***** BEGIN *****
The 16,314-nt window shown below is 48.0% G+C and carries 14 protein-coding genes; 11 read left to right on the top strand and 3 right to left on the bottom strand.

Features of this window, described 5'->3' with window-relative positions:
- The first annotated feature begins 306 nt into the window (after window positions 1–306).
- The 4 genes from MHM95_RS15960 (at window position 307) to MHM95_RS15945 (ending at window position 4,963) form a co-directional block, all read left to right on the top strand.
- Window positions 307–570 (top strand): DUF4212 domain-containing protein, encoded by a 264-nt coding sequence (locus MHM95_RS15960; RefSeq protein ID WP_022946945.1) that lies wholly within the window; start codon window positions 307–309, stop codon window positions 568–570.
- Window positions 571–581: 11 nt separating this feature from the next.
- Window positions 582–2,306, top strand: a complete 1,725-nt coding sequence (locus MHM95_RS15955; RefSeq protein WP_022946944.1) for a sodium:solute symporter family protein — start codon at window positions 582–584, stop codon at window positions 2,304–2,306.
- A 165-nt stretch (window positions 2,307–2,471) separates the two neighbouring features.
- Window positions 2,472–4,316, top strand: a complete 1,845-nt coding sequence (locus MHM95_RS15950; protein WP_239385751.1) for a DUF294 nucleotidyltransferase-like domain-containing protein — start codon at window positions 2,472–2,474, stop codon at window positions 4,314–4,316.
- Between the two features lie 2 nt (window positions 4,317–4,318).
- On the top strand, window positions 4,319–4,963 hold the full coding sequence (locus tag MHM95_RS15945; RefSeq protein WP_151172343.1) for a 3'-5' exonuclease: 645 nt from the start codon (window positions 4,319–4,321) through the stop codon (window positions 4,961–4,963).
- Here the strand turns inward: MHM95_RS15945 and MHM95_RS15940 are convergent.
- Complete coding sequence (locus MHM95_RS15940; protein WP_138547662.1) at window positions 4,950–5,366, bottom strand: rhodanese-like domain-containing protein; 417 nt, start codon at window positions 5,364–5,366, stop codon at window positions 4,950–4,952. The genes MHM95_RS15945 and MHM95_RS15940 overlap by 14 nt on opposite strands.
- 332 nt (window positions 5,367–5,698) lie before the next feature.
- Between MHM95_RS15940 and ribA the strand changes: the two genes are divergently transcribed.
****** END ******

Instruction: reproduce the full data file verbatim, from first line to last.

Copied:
The 16,314-nt window shown below is 48.0% G+C and carries 14 protein-coding genes; 11 read left to right on the top strand and 3 right to left on the bottom strand.

Features of this window, described 5'->3' with window-relative positions:
- The first annotated feature begins 306 nt into the window (after window positions 1–306).
- The 4 genes from MHM95_RS15960 (at window position 307) to MHM95_RS15945 (ending at window position 4,963) form a co-directional block, all read left to right on the top strand.
- Window positions 307–570 (top strand): DUF4212 domain-containing protein, encoded by a 264-nt coding sequence (locus MHM95_RS15960; RefSeq protein ID WP_022946945.1) that lies wholly within the window; start codon window positions 307–309, stop codon window positions 568–570.
- Window positions 571–581: 11 nt separating this feature from the next.
- Window positions 582–2,306, top strand: a complete 1,725-nt coding sequence (locus MHM95_RS15955; RefSeq protein WP_022946944.1) for a sodium:solute symporter family protein — start codon at window positions 582–584, stop codon at window positions 2,304–2,306.
- A 165-nt stretch (window positions 2,307–2,471) separates the two neighbouring features.
- Window positions 2,472–4,316, top strand: a complete 1,845-nt coding sequence (locus MHM95_RS15950; protein WP_239385751.1) for a DUF294 nucleotidyltransferase-like domain-containing protein — start codon at window positions 2,472–2,474, stop codon at window positions 4,314–4,316.
- Between the two features lie 2 nt (window positions 4,317–4,318).
- On the top strand, window positions 4,319–4,963 hold the full coding sequence (locus tag MHM95_RS15945; RefSeq protein WP_151172343.1) for a 3'-5' exonuclease: 645 nt from the start codon (window positions 4,319–4,321) through the stop codon (window positions 4,961–4,963).
- Here the strand turns inward: MHM95_RS15945 and MHM95_RS15940 are convergent.
- Complete coding sequence (locus MHM95_RS15940; protein WP_138547662.1) at window positions 4,950–5,366, bottom strand: rhodanese-like domain-containing protein; 417 nt, start codon at window positions 5,364–5,366, stop codon at window positions 4,950–4,952. The genes MHM95_RS15945 and MHM95_RS15940 overlap by 14 nt on opposite strands.
- 332 nt (window positions 5,367–5,698) lie before the next feature.
- Between MHM95_RS15940 and ribA the strand changes: the two genes are divergently transcribed.